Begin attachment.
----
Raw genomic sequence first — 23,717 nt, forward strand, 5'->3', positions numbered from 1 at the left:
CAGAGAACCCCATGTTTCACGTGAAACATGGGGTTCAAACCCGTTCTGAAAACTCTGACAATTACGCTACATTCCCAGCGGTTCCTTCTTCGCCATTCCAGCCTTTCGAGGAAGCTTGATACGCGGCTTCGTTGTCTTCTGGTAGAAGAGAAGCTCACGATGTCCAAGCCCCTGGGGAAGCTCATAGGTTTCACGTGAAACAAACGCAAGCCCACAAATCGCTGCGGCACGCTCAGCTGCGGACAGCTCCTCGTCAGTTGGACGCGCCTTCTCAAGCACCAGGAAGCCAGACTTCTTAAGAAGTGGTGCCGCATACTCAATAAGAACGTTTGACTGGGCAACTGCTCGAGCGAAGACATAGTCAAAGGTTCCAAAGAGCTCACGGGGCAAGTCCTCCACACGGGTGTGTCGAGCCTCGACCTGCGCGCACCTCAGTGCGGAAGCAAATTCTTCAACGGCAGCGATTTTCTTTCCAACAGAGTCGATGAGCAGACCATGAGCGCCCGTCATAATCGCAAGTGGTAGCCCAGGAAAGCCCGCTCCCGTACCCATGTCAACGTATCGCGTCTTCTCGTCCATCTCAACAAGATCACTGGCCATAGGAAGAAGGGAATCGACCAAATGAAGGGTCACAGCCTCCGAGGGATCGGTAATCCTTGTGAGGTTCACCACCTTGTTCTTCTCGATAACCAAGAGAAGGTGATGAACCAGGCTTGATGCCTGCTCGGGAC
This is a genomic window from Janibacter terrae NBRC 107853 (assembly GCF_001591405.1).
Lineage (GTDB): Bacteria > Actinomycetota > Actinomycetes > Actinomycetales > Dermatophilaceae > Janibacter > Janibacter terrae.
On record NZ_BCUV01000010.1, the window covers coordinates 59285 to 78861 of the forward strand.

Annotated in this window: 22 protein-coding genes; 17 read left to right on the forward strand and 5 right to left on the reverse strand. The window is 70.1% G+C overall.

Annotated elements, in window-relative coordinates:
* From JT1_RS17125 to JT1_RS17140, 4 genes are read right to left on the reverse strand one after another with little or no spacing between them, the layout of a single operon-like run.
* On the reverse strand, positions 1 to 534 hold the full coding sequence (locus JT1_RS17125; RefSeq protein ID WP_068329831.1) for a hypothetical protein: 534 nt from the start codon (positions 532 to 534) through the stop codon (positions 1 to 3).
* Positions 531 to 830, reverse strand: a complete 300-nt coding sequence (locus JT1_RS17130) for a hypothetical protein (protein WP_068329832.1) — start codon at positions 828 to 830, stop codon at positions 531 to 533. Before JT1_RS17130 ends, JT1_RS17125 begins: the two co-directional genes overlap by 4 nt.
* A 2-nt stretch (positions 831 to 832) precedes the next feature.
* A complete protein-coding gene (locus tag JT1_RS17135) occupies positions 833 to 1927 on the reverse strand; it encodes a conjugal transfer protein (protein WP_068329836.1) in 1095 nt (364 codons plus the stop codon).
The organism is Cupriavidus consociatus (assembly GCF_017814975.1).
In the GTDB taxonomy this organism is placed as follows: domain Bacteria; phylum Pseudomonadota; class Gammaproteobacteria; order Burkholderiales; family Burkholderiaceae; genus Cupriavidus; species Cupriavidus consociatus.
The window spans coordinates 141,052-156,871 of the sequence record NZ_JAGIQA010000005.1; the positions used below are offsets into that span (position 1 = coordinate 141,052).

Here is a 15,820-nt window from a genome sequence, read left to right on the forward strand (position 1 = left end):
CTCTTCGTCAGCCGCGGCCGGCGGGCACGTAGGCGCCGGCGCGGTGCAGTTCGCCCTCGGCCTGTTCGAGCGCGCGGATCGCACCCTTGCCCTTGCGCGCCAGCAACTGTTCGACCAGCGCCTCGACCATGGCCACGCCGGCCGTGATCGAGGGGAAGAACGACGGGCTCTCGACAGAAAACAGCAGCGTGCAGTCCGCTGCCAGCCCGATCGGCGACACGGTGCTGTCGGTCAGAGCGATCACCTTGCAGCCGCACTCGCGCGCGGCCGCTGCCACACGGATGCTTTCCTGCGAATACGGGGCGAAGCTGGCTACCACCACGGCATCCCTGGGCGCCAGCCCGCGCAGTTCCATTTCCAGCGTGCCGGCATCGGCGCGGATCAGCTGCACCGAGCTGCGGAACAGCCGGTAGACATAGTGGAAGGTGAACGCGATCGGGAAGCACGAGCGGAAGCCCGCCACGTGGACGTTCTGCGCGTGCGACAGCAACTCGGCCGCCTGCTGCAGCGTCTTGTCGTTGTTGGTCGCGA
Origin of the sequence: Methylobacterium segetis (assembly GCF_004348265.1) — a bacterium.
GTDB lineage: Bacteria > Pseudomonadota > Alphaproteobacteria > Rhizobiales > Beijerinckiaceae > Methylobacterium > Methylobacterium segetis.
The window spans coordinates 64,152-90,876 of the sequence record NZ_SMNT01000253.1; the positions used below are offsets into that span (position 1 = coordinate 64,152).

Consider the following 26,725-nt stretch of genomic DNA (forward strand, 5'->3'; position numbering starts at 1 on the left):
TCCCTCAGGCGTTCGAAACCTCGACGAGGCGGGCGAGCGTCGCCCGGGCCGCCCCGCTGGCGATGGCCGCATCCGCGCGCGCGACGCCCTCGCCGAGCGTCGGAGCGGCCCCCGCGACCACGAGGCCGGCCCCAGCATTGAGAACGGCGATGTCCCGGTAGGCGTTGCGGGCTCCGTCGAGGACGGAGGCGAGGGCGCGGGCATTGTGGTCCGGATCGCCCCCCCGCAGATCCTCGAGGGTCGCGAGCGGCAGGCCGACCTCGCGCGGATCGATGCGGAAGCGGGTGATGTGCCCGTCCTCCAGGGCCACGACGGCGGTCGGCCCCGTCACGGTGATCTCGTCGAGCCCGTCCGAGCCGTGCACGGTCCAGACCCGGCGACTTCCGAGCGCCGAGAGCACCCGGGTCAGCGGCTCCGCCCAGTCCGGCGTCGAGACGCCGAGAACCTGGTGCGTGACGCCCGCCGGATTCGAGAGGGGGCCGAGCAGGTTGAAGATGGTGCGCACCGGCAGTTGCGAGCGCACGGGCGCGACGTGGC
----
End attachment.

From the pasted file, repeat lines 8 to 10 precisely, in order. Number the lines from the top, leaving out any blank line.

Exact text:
* From JT1_RS17125 to JT1_RS17140, 4 genes are read right to left on the reverse strand one after another with little or no spacing between them, the layout of a single operon-like run.
* On the reverse strand, positions 1 to 534 hold the full coding sequence (locus JT1_RS17125; RefSeq protein ID WP_068329831.1) for a hypothetical protein: 534 nt from the start codon (positions 532 to 534) through the stop codon (positions 1 to 3).
* Positions 531 to 830, reverse strand: a complete 300-nt coding sequence (locus JT1_RS17130) for a hypothetical protein (protein WP_068329832.1) — start codon at positions 828 to 830, stop codon at positions 531 to 533. Before JT1_RS17130 ends, JT1_RS17125 begins: the two co-directional genes overlap by 4 nt.